ix) Where the government establishes a firm and gives it monopoly power to produce and sell ‘cheaply’(Government Policy).

Advantages of monopoly

i. A monopoly is able to provide better working conditions to employees because of the high profits realised.

ii. In some monopolies, high standards of services/goods are offered.

iii. Monopolies always enjoy economies of scale. This may help the consumer in that the goods supplied by a monopoly will bear lower prices.

iv. A monopolist may use the extra profit earned to carry out research and thus produce higher quality goods and services.

v. The consumer is protected in that essential services such as water and power supply is not left to private businesses who would exploit the

Disadvantages of monopoly

i. A monopolist can control output so as to charge high prices.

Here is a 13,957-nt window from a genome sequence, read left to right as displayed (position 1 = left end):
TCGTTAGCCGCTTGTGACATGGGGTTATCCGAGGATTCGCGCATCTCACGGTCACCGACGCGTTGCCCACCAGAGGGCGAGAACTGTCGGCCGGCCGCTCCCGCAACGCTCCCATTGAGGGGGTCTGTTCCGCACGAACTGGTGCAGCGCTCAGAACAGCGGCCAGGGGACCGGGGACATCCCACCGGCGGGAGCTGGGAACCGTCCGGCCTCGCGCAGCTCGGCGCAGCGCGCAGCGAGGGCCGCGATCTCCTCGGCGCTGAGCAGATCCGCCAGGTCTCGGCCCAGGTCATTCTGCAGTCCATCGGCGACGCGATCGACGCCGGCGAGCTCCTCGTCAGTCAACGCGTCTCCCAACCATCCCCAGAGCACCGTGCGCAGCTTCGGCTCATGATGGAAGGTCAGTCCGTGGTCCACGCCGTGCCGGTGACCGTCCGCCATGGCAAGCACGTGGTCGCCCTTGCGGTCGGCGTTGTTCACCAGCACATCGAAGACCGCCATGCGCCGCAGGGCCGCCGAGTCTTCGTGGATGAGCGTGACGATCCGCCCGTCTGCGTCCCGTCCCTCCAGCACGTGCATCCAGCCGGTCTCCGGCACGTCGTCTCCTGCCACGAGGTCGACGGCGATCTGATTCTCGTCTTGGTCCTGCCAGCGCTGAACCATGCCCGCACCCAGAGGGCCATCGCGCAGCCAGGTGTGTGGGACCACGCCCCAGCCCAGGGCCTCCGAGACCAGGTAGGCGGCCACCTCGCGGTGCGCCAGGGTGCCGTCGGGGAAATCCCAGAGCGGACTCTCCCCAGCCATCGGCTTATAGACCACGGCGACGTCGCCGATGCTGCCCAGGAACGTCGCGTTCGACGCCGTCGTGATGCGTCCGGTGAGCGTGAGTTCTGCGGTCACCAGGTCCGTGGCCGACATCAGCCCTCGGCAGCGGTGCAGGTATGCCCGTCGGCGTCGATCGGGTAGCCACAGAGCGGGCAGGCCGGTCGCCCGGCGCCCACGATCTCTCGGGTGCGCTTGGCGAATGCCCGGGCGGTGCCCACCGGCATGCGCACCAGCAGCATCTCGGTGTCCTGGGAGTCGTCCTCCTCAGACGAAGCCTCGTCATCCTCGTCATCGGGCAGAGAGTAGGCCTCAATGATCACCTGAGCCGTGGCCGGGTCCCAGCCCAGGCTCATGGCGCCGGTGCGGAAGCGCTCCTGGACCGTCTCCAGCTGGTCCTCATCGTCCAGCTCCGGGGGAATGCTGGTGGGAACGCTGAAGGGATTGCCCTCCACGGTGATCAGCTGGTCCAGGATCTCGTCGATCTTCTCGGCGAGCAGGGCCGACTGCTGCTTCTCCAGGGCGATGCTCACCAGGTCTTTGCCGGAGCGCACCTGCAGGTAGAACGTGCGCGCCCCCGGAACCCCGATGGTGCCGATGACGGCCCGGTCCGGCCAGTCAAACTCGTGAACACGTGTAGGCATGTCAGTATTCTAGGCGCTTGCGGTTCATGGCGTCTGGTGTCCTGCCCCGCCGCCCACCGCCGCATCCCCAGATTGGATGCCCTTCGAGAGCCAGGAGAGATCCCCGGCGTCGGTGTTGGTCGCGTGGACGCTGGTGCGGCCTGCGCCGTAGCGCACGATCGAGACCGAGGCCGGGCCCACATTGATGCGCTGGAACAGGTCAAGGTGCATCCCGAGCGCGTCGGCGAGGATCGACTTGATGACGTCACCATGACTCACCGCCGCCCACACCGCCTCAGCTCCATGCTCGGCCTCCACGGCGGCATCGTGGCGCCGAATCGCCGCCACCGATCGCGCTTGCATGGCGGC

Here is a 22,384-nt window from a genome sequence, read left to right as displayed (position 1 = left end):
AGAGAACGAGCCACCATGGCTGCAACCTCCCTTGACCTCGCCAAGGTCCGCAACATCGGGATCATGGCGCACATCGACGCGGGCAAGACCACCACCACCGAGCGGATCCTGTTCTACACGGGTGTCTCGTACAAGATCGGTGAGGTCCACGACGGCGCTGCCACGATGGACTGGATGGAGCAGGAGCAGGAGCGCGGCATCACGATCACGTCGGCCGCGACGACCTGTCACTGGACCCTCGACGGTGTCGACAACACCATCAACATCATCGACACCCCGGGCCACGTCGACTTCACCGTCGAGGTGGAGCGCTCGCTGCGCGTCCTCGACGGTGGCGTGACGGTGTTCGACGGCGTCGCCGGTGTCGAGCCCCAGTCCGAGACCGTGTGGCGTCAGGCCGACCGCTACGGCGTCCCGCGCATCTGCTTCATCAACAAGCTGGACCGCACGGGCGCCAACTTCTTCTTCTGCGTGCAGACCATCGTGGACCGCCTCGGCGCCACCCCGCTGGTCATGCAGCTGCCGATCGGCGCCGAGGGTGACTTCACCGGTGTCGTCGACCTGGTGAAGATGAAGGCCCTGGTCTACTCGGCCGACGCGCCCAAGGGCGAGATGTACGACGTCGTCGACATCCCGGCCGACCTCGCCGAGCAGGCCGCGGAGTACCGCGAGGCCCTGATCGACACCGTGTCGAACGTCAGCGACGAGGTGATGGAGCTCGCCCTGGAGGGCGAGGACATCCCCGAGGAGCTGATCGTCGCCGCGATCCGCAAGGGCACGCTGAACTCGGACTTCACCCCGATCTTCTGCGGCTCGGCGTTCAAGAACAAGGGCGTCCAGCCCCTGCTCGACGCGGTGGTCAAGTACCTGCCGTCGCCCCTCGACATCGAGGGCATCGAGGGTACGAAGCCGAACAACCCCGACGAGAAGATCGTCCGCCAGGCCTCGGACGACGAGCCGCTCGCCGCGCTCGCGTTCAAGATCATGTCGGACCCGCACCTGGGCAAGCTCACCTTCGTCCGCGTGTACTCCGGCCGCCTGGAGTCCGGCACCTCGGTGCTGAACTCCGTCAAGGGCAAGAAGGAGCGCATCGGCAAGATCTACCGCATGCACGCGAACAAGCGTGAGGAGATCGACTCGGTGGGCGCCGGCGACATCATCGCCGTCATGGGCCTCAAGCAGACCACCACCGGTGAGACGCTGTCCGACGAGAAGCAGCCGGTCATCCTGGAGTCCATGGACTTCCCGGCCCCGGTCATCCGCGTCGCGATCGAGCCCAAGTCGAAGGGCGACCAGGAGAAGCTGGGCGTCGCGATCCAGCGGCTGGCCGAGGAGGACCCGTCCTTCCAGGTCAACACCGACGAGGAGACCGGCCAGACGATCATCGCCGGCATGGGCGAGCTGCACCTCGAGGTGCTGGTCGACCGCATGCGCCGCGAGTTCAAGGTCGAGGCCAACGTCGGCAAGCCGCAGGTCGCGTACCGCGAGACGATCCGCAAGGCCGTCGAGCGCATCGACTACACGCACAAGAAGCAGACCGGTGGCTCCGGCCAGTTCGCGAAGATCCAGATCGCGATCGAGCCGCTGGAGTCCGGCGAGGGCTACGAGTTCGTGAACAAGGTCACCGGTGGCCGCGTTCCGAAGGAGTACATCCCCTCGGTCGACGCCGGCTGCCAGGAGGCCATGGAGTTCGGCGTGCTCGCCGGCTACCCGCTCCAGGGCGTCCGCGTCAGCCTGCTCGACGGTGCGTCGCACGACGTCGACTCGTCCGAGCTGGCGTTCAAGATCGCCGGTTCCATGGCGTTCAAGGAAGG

ii. Consumers lack freedom of choice in that the product produced by a monopoly has no substitute.

iii. Low quality products may be availed to consumers due to lack of competition.

Monopolistic Competition

Monopolistic competition is a market structure that falls within the range of imperfect competition i.e. falls between perfect competition and purenmonopoly.

It is therefore a market structure that combines the aspects of perfect competition and those of a monopoly.

Since it is not possible to have a market that is perfectly competitive or a market that is pure monopoly in real world, all market structures in real world lie between the two and are thus known as imperfect market structures.

In a monopolistic market, there are many sellers of a similar product which is made to look different.

is known as product differentiation. These similar products are made different through packaging, design, colour, branding e.t.c.

The following are the assumptions of a monopolistic competition.

i. A large number of sellers;